But while Bremner’s association with Trainspotting gave him some insight into what it was like to being on the inside of a cultural phenomenon, he doesn’t mind admitting his own ignorance of the scene McGee and Creation helped define (let’s just say seminal albums like Bandwagonesque, Loveless and Screamadelica weren’t on his Walkman). “Indie and rock music and acid house didn’t really do it for me,” he chuckles. He does admit to being partial to some of the more esoteric stuff McGee put out on Creation, like Ivor Cutler records and a solo album by Dexy’s Midnight Runners frontman Kevin Rowland. “I was much more excited about what they were bringing to the table.”

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After signing on for the film, though, he did a deep dive into McGee and Creation: reading McGee’s autobiography (from which the film takes its title), watching all the documentaries about the label and the bands, and drilling down into the many detailed interviews that can be found on YouTube. He also sat down with McGee for a few hours at the Boogaloo pub in London’s Highgate from where he – McGee – broadcasts a weekly radio show.

What did he make of him? “I felt I was quite familiar with him, but Alan’s also a bit of a chameleon or a butterfly; he goes through these transformative stages. So when I met him he was already in the next stage of his life and had moved away from the stuff I’d been researching.”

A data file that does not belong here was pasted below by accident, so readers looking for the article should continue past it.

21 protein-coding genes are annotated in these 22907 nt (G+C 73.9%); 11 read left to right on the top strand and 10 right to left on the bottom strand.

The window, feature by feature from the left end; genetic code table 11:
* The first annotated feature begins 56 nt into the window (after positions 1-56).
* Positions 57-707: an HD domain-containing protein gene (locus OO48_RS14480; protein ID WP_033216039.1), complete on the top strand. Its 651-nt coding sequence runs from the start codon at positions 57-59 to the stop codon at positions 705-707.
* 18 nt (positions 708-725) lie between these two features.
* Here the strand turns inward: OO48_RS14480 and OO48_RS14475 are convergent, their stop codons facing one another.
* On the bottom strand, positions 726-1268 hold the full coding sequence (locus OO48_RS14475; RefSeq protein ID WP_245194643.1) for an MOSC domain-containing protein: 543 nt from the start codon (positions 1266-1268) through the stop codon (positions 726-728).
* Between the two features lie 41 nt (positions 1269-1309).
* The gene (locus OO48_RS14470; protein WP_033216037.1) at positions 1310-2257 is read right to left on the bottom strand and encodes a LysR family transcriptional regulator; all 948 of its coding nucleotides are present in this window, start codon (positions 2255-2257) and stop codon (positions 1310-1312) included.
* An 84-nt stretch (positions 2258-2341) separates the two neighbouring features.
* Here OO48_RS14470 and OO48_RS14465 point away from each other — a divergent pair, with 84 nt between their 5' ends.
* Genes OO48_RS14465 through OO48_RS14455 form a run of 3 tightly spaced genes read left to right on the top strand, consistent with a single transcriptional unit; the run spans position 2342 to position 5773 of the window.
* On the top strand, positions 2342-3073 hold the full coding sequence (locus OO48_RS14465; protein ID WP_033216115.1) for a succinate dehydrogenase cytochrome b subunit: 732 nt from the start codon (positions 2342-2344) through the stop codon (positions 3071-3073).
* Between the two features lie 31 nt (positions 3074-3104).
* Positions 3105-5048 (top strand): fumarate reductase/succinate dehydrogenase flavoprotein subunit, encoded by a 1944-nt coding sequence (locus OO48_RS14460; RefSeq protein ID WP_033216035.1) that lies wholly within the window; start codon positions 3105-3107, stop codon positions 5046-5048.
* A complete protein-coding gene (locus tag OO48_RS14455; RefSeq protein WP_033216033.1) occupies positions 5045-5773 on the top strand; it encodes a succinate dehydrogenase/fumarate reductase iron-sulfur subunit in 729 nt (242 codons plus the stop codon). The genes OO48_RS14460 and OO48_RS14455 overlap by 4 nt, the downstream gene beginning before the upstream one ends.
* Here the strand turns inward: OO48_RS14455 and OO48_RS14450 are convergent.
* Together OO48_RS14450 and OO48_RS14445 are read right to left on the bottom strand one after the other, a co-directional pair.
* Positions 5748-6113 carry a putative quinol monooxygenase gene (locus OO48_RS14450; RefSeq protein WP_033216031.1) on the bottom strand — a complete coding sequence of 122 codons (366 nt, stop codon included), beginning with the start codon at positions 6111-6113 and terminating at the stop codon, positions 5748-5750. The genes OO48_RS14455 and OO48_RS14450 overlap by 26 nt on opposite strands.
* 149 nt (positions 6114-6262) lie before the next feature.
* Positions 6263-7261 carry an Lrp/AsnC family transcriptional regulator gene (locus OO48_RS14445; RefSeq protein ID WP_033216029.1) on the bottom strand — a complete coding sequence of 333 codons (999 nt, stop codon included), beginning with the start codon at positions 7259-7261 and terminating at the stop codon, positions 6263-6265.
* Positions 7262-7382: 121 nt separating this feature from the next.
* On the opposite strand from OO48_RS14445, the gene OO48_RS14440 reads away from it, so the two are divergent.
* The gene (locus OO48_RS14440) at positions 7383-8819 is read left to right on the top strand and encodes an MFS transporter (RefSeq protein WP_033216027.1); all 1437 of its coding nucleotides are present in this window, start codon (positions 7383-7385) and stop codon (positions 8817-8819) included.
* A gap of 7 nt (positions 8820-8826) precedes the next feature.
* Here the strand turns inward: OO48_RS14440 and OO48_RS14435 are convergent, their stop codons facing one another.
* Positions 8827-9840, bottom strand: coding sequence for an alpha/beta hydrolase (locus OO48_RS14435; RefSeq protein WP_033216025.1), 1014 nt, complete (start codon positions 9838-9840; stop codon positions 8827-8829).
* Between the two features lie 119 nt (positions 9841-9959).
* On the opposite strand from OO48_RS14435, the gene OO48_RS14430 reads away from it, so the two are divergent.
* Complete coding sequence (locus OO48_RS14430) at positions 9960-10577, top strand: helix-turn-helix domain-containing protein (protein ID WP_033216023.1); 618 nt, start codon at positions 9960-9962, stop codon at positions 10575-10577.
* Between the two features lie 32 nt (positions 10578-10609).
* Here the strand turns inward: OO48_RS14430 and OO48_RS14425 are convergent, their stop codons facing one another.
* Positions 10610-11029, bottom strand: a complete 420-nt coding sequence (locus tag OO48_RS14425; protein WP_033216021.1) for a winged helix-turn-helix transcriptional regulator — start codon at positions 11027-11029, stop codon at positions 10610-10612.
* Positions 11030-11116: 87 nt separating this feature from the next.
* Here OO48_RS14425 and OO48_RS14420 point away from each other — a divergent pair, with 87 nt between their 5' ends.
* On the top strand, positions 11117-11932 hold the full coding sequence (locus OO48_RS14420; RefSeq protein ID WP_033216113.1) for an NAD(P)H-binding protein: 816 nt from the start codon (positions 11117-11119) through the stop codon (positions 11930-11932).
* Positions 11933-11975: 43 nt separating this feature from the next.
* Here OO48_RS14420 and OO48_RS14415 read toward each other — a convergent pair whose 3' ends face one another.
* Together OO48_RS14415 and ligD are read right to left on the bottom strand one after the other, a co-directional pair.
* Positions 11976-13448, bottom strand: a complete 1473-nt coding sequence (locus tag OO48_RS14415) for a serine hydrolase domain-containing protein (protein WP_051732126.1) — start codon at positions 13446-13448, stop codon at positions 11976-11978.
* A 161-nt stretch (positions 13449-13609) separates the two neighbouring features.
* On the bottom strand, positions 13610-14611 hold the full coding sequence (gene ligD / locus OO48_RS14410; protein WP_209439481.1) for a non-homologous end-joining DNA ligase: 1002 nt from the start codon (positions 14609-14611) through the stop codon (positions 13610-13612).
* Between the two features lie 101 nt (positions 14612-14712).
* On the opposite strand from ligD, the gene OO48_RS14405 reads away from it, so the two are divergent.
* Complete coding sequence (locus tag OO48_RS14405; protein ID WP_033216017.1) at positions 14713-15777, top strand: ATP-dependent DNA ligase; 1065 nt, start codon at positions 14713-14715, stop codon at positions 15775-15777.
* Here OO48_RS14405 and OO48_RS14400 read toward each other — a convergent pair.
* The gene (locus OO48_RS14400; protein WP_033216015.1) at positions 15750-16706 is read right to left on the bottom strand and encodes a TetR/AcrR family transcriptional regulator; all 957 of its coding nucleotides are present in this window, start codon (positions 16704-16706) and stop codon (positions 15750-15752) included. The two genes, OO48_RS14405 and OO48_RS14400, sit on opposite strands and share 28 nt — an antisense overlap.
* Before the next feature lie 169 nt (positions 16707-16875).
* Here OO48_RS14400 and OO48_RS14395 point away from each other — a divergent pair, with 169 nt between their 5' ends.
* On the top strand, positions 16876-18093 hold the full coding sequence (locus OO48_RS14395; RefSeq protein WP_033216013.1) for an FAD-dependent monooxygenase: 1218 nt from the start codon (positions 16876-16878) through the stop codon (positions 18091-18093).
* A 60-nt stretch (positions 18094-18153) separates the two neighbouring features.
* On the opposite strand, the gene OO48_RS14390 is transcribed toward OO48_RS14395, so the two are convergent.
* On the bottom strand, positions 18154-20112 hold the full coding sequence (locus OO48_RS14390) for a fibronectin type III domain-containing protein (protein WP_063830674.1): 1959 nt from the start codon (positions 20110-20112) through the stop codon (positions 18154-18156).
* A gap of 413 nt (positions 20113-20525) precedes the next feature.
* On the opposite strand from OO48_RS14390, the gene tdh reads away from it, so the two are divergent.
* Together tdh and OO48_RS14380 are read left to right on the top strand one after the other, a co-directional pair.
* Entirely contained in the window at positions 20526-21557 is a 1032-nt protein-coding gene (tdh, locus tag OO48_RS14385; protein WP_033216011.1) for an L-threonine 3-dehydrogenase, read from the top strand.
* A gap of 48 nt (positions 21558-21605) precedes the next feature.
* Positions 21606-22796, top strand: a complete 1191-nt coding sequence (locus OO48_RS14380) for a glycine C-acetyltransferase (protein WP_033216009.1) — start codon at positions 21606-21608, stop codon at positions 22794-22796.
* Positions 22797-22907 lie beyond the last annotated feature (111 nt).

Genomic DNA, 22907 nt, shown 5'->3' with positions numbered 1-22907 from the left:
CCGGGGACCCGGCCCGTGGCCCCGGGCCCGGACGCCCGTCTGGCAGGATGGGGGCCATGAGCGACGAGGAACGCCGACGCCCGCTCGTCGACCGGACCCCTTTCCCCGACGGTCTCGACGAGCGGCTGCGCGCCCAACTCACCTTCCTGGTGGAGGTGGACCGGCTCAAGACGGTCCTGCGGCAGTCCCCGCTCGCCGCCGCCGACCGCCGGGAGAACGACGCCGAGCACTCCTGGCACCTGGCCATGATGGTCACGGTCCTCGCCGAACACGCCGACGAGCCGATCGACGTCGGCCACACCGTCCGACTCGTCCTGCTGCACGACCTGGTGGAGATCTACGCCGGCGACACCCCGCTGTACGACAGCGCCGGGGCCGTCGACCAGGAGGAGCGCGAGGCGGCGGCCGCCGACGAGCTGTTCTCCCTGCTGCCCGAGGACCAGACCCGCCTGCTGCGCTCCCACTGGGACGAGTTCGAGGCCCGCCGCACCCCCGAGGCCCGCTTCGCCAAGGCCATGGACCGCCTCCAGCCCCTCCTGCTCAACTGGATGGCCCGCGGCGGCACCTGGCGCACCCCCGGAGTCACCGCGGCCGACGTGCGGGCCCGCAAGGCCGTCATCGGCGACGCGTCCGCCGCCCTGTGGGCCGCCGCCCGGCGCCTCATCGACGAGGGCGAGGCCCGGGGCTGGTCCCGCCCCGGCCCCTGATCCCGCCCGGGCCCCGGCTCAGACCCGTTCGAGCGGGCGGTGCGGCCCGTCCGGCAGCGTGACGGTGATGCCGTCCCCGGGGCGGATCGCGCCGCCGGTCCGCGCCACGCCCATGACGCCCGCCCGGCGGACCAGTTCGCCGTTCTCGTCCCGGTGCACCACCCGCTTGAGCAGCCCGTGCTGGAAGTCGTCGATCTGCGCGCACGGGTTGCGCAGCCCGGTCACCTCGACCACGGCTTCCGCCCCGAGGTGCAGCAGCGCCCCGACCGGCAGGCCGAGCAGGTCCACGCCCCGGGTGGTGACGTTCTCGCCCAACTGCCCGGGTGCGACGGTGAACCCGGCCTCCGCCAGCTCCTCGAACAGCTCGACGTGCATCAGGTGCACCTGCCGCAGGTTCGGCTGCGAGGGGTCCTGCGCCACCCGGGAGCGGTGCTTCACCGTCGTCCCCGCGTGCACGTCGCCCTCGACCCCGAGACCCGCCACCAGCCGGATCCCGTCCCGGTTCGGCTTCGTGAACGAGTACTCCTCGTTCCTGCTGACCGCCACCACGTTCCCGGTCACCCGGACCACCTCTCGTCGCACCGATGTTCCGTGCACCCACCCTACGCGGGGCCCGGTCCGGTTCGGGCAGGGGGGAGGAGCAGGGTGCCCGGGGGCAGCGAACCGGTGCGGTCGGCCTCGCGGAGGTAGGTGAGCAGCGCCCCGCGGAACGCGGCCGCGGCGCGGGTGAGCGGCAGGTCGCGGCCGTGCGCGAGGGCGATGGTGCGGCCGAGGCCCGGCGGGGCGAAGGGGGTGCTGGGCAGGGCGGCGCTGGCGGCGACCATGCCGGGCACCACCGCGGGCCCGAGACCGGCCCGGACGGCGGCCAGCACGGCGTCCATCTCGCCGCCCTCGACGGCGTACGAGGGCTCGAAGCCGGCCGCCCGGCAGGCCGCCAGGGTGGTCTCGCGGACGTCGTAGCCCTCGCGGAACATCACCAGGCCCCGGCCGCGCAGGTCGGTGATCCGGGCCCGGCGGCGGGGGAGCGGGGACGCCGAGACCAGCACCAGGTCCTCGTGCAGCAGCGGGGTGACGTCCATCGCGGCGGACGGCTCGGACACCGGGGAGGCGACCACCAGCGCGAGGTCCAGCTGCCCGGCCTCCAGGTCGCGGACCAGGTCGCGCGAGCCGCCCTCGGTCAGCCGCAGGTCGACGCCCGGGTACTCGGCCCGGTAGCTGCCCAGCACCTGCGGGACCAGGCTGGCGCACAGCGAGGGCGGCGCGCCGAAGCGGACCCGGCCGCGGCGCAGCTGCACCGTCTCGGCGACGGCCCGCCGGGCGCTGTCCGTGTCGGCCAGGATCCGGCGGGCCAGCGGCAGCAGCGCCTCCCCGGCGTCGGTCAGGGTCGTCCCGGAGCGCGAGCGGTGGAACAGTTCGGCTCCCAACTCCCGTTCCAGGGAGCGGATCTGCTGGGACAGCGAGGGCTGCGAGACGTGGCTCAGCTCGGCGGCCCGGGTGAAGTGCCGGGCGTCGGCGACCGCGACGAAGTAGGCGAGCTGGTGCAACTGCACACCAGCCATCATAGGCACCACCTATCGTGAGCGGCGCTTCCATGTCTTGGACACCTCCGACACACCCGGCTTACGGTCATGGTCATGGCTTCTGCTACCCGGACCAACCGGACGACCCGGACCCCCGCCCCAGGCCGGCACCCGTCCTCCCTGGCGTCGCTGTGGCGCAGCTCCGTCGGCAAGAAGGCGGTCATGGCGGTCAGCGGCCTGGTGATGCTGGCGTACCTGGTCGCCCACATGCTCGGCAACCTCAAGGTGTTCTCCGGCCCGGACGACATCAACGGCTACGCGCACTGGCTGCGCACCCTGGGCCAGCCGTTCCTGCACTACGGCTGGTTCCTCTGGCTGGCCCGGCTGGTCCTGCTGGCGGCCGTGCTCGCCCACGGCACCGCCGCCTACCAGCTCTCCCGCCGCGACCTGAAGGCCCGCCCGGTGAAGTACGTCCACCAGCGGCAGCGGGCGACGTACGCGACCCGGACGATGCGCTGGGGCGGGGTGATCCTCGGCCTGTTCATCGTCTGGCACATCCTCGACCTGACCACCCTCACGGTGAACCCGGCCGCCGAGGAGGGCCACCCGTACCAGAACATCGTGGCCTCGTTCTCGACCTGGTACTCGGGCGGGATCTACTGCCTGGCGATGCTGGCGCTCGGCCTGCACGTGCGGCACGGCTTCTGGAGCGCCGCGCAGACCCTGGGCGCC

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That squares with McGee’s feelings about the film: he told NME last year he thinks Bremner is “brilliant, but it’s not really me” – which Bremner is OK with. He didn’t want to do a slavish impression; in fact, quite the opposite.

“Had we been doing something super-realist I would have played it differently,” he reckons. “I think the combination of Irvine’s screenplay and Nick and the wildness of Alan just gave me licence to play with all that, to push it a bit further, to put it on drugs in a way.”

Creation Stories screens as part of Glasgow Film Festival from 24-27 February and is available on Sky Cinema from 20 March

Glasgow Film Festival at Home Picks

Minari GFF’s opening night film stars The Walking Dead’s Steven Yeun as A Korean immigrant trying to make a new life for his American-born children on an Arkansas farm in the early 1980s. A deeply personal film for director Lee Isaac Chung, this was a big winner at Sundance (24-27 February)

Limbo Shot on Uist, Scottish director Ben Sharrock’s delightfully wry look at the plight of asylum seekers is fully attuned to the refugee crisis, but owes more to the deadpan likes of Aki Kaurismäki and Bill Forsyth than the didacticism of Ken Loach. (3-6 March)

City Hall Frederick Wiseman’s deep-dive into the inner workings of Boston’s City Hall is another illuminating dissection of the complex ways big institutions serve their communities. It may be four-and-half-hours long, but the 90-year-old documentary maker’s unobtrusive style remains riveting. (5-8 March)

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Black Bear Aubrey Plaza stars in this indie head-scratcher about an actress-turned-filmmaker on a lakeside retreat that takes a strange turn. Part psychological thriller, part black comedy, what emerges is a twisty interrogation of the blurry lines between life and art. (27 Feb-2 March) Apples Having previously worked for Yorgos Lanthimos (Dogtooth), Greek director Christos Nikou makes his debut with this oddball comedy drama about a man falling victim to a mysterious pandemic that causes sudden amnesia. (28 February-3 March)

The 2021 Glasgow Film Festival runs from 24 February until until 7 March. For tickets and more information on how to watch visit www.glasgowfilm.org